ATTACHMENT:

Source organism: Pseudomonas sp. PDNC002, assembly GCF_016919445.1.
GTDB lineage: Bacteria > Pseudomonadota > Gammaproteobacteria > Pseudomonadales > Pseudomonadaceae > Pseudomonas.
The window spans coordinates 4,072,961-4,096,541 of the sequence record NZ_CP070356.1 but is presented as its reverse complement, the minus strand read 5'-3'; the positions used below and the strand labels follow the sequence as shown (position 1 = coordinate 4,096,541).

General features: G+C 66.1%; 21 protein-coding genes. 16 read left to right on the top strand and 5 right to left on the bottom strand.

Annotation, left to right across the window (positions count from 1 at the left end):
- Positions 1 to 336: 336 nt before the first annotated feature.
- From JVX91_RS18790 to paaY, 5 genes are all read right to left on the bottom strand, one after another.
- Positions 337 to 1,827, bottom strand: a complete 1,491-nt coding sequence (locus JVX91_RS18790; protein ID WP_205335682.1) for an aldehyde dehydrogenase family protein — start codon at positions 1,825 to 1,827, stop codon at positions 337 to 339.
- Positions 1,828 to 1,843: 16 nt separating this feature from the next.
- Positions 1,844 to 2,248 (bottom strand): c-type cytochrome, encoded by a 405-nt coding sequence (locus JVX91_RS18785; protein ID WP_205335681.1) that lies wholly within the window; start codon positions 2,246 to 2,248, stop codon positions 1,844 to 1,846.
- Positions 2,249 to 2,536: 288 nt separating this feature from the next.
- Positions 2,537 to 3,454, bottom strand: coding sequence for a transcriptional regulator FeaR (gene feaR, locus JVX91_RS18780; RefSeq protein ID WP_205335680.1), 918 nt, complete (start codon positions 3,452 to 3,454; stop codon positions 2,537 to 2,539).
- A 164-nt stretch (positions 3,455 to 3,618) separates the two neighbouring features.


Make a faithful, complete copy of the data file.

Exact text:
Source organism: Pseudomonas sp. PDNC002, assembly GCF_016919445.1.
GTDB lineage: Bacteria > Pseudomonadota > Gammaproteobacteria > Pseudomonadales > Pseudomonadaceae > Pseudomonas.
The window spans coordinates 4,072,961-4,096,541 of the sequence record NZ_CP070356.1 but is presented as its reverse complement, the minus strand read 5'-3'; the positions used below and the strand labels follow the sequence as shown (position 1 = coordinate 4,096,541).

General features: G+C 66.1%; 21 protein-coding genes. 16 read left to right on the top strand and 5 right to left on the bottom strand.

Annotation, left to right across the window (positions count from 1 at the left end):
- Positions 1 to 336: 336 nt before the first annotated feature.
- From JVX91_RS18790 to paaY, 5 genes are all read right to left on the bottom strand, one after another.
- Positions 337 to 1,827, bottom strand: a complete 1,491-nt coding sequence (locus JVX91_RS18790; protein ID WP_205335682.1) for an aldehyde dehydrogenase family protein — start codon at positions 1,825 to 1,827, stop codon at positions 337 to 339.
- Positions 1,828 to 1,843: 16 nt separating this feature from the next.
- Positions 1,844 to 2,248 (bottom strand): c-type cytochrome, encoded by a 405-nt coding sequence (locus JVX91_RS18785; protein ID WP_205335681.1) that lies wholly within the window; start codon positions 2,246 to 2,248, stop codon positions 1,844 to 1,846.
- Positions 2,249 to 2,536: 288 nt separating this feature from the next.
- Positions 2,537 to 3,454, bottom strand: coding sequence for a transcriptional regulator FeaR (gene feaR, locus JVX91_RS18780; RefSeq protein ID WP_205335680.1), 918 nt, complete (start codon positions 3,452 to 3,454; stop codon positions 2,537 to 2,539).
- A 164-nt stretch (positions 3,455 to 3,618) separates the two neighbouring features.